Japan posted a bigger-than-estimated current-account surplus in June as oil prices fell to a low for the year, easing concern that the nation is at immediate risk of needing overseas funding to service its debt burden.
The excess in the widest measure of the nation’s trade was 433.3 billion yen ($5.5 billion), compared with 215.1 billion yen in May, the Ministry of Finance said in Tokyo today. The median estimate of 21 economists surveyed by Bloomberg News was for a surplus of 415.4 billion yen.
The decline in crude prices limited Japan’s fuel bills, as trade figures showed the first drop in imports since 2009, after last year’s earthquake and nuclear meltdown bolstered demand for imported oil. The nation has become more reliant on overseas investment to support its current account with the trade portion in deficit for eight of the last 12 months.
“The rebound pushes back concern that the current account will deteriorate,” said Yoshimasa Maruyama, chief economist at Itochu Corp. in Tokyo. “There will be no change to the picture that the income surplus will make up for the trade deficit.”
The current account’s trade portion showed a 112 billion yen surplus in June, after an 848.2 billion yen deficit in May. Japan posted a 3.44 trillion yen trade deficit in the fiscal year ended March 31. Income from investment abroad, which includes interest payments and dividends on equities and securities, has served as a buffer against a slide into a current-account deficit.
The yen has risen more than 6 percent against the dollar since mid-March and is hovering close to last year’s postwar record of 75.35 against the U.S. currency, appreciating last month to the highest against the euro in 11 years. The currency’s strength is battering companies dependent on overseas sales, with Sony Corp., Japan’s biggest exporter of consumer electronics, cutting its full-year profit forecast on Aug. 2.
Crude oil touched $77.28 per barrel on the New York Mercantile Exchange on June 28, the lowest price for the year and down 29 percent from a high this year of $110.55 on March 1.
The yen was at 78.53 per dollar at 2:34 p.m. in Tokyo. Japanese stocks rose for a third day, with the Nikkei 225 Stock Average up 0.9 percent. Benchmark 10-year benchmark bond yields climbed to 0.810 percent.
Elsewhere in the Asia-Pacific region, Australian home-loan approvals rose in June by the most this year, gaining 1.3 percent, as buyers responded to the central bank’s 1.25 percentage points of interest-rate cuts since November.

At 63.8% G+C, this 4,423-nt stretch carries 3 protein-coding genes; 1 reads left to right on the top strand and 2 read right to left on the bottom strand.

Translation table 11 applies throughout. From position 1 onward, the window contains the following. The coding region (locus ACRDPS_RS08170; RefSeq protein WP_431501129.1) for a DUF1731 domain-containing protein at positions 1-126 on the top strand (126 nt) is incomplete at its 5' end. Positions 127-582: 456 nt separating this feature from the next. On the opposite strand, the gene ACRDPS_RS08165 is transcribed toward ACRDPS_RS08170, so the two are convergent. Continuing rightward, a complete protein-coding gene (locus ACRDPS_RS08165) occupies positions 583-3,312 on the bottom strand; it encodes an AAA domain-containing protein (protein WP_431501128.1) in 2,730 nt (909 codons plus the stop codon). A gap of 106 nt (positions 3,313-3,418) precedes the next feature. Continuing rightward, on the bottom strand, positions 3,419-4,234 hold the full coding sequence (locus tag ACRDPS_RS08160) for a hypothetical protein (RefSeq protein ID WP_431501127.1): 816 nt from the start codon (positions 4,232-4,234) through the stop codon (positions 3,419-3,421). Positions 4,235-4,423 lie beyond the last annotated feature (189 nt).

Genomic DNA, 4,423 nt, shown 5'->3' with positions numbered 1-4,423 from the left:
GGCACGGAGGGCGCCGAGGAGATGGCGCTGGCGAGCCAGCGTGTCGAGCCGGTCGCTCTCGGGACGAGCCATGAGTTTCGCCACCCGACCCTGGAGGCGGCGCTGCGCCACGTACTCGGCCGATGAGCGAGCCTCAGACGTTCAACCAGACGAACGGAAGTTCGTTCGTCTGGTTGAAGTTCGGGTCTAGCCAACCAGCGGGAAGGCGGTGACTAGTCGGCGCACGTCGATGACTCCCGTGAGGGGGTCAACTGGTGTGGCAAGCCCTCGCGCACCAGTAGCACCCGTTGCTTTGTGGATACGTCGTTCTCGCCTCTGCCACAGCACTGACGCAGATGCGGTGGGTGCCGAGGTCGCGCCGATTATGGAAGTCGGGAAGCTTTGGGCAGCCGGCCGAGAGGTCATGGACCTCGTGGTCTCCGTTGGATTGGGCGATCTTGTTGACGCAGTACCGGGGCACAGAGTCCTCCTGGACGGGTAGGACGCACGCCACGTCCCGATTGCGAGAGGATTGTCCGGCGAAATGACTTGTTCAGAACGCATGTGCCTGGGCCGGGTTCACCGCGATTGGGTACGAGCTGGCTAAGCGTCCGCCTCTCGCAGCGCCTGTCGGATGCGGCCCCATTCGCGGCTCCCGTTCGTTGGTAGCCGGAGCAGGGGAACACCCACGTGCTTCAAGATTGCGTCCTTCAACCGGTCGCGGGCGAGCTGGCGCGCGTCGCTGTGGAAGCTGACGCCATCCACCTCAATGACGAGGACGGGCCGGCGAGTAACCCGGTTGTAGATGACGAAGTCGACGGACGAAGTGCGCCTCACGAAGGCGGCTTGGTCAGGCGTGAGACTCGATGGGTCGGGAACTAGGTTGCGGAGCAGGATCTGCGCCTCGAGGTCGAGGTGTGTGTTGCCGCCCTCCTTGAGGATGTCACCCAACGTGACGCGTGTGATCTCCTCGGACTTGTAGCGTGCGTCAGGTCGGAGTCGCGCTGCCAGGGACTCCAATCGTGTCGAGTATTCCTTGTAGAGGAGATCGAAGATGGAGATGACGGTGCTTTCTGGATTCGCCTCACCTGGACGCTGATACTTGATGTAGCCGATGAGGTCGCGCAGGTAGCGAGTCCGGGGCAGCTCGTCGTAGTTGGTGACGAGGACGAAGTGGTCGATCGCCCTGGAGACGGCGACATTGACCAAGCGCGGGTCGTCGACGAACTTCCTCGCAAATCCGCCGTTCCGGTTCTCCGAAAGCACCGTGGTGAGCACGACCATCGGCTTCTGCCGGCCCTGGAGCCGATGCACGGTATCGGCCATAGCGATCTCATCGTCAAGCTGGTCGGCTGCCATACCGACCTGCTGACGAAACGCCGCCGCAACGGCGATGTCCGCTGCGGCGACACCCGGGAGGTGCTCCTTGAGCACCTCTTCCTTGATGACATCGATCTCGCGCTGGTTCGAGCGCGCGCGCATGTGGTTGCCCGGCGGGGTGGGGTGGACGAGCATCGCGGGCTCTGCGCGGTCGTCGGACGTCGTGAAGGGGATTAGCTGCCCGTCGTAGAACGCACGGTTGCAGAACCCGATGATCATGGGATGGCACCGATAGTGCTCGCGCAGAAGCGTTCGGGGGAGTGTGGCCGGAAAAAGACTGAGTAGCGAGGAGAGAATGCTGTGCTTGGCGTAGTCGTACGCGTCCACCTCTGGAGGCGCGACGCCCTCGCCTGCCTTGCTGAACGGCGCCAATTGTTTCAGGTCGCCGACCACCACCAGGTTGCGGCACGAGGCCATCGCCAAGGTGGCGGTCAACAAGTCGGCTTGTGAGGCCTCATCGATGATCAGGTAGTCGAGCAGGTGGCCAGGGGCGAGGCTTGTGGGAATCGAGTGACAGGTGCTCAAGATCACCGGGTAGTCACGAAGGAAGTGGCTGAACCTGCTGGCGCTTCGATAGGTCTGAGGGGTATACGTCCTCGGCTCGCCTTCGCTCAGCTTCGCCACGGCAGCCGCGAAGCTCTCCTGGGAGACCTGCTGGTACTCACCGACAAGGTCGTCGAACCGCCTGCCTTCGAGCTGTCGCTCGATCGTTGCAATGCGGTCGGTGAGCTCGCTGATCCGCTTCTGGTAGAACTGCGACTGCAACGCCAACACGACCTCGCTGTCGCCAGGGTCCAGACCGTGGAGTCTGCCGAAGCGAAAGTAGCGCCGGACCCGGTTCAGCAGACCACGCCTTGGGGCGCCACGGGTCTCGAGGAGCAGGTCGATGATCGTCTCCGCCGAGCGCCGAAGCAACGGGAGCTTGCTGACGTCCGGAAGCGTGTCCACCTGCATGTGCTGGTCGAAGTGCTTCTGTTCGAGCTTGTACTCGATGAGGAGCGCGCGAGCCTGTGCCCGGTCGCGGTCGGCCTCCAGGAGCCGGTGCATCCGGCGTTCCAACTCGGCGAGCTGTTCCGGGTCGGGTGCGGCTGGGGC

Consumer prices in the Philippines rose 3.2 percent in July from a year earlier, a six-month high, reducing scope for further interest-rate reductions.
In Europe, Spanish industrial production probably fell for a 10th month in June, while factory output and exports in Germany may have declined from May, economist surveys show.
The Mortgage Bankers Association publishes its weekly index of U.S. loan applications today.
The Bank of Japan’s policy board is meeting today and tomorrow to decide whether to relax monetary policy to pull the nation out of more than a decade of deflation and spur growth. The Nikkei newspaper reported yesterday that the central bank may refrain from easing this week and won’t change its view that the nation’s economy is picking up moderately.
Takahide Kiuchi and Takehiro Sato, formerly Tokyo-based economists at Nomura Securities Co. and Morgan Stanley MUFG Securities Co. respectively, are participating in their first board meeting this week. Both indicated last month that the central bank should weigh pursuing more stimulus or alternative monetary policy tools to help the nation overcome more than a decade of deflation.
Their participation in the board will help improve investors’ understanding of the central bank’s projections, former board member Atsushi Mizuno said in an interview yesterday.
“The two new members have a different view on the price outlook” from that of the BOJ, said Mizuno, who was on the BOJ board from 2004-2009 and is now a managing director at Credit Suisse AG in Tokyo. “Their view is that the effects of current monetary measures are too small to end deflation, and I completely agree with this.”
Japan’s economy probably expanded at an annualized pace of 2.3 percent in the second quarter after 4.7 percent growth in the January-March period, according to the median estimate of 24 economists surveyed by Bloomberg News. The Cabinet Office will release the figure on Aug. 13.